Cameron Smith, Jon Rahm and Matt Jones combined to shoot 99-under par last week at the Sentry Tournament of Champions on a Kapalua golf course that’s as big as the scenery that surrounds it.
All three players broke the tournament scoring record and the PGA Tour record for most strokes under par in an event. And two of them – Rahm and Jones – didn’t win.
Or, too easy?
More to the point, it’s another week of evidence of just how good the best players in the world are.
Put them in the right spot – Maui is always the right spot – give them soft conditions, wide fairways and no bothersome wind and it will look like street racing on Saturday night, accelerators punched to the floor and no reason to look back.
It’s worth pointing out that Kapalua’s Plantation Course is a par-73 (it has just three par-3 holes) and the 526-yard par-5 fifth was playing driver-short iron for almost every player. Still, had it been a par-72 Smith would have been 30-under par.
If every week were like last week at the Plantation Course, the professional game would lose some of its appeal. It’s like watching a basketball game with no defense. The constant scoring is fun until it’s not.
It’s why many – myself included – feel like the game has swung too far from what it’s intended to be. Power and technology have become overwhelming advantages, warping how the game is played. It’s more muscular, less artistic. That dreaded concept – analytics – has become part of golf’s vernacular.
“You get the same golf course with no wind, what do you expect? You have 50-yard fairways, soft greens, we’re going to shoot low. It’s just kind of how it goes.” – Jon Rahm
So have swing-related injuries, at least it seems that way, Bryson DeChambeau’s wrist issue is preventing him from playing two events in a row at the moment.
The point here isn’t to fight the distance argument again – that is ongoing and will hopefully result in some reasonable change in the relatively near future – but to acknowledge where the game finds itself today.
“You get the same golf course with no wind, what do you expect? You have 50-yard fairways, soft greens, we’re going to shoot low. It’s just kind of how it goes,” Rahm said.
Look at what Dustin Johnson did to an autumn-softened Augusta National 15 months ago.
Watch what they do at the American Express this week in Palm Springs, California, if the usual “golf in a dome” conditions exist. The 59 watch may be as common as after-Christmas sales.
“Golf fans just need to understand what causes scores. I think everybody, they just see, ‘Oh, they’re hitting it so far now, that’s why it’s so low,’ ” said Justin Thomas, who shot one of the three 12-under 61s at Kapalua.
“It’s like, no, it’s so low because it’s so soft. And if you give us soft conditions, fairways this big, courses this short, we’re going to shoot nothing. Then if you give us not very much wind, we’re going to shoot even lower.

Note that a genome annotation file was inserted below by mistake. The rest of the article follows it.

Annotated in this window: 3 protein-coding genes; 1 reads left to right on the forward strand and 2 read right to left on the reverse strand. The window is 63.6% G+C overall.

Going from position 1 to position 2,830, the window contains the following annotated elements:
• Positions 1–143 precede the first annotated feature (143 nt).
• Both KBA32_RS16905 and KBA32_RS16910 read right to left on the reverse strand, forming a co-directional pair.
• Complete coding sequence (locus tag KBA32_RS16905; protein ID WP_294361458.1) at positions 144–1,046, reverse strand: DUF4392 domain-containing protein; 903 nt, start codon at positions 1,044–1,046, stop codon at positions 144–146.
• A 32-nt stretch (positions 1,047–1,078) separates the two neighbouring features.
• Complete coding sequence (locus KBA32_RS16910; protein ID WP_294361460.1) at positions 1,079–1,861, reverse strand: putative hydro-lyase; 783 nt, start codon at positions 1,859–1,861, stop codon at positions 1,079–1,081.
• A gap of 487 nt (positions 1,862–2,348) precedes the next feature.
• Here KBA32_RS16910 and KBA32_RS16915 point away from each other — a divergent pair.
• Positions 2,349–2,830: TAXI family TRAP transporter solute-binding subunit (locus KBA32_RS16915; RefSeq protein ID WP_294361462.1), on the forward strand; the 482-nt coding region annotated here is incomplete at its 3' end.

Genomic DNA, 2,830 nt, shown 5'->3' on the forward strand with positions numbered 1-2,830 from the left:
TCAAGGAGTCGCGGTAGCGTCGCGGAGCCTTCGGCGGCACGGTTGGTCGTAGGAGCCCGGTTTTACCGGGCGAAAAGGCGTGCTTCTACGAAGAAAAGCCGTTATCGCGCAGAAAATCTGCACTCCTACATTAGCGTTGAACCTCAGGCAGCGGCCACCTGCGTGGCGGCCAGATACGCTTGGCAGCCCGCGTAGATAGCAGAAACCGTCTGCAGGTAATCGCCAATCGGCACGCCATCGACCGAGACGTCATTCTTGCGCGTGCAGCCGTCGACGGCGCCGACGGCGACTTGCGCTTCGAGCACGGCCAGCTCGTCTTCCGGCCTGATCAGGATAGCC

“So you look at a place like Pebble Beach. Pebble Beach is 68- or 69-hundred yards and when it gets firm it’s all you want. But you give us a place, what, Erin Hills was a bazillion yards and it was soft and Brooks (Koepka) shot 16 under.”
At the game’s highest level, players can control virtually everything. Spin rates. Launch angles. What they eat for lunch and dinner.
So far, no one has figured out how to control the weather, though SubAir systems do a good job of mitigating wet conditions.
If nature cooperates and tournament courses are firm and fast, the scores are going to be higher. A windy day or two changes everything.
“You have what’s probably a lot of purists of the game who are probably going, ‘Oh, you got to roll the ball back, shorter drivers, do this, do that,’ ” Rahm said.
“The simple fact is, since Tiger started playing golf you are getting people that take this game a lot more seriously. Everybody thinks about it more like athletes. So the level of the game of all of us is a lot higher than it used to be.”
Then there is the course-design element. When the PGA Tour rolls into Riviera Country Club next month, it will offer a master class in how a course can dictate the action more than the players. Shorter courses – Colonial and Harbour Town come to mind – place the premium on strategy more than power, particularly if there’s a little breeze.
No one has ever said golf is too easy. It just looks that way sometimes when we’re watching players stack 64s like they’re poker chips. At its core, the PGA Tour is in the entertainment business. Birdies are good entertainment.
“It’s all about how firm or soft it is and I think (people) need to accept it,” Thomas said. “It is what it is and respect good golf. But if they don’t like it, then I guess (it’s a) so-be-it kind of thing.”
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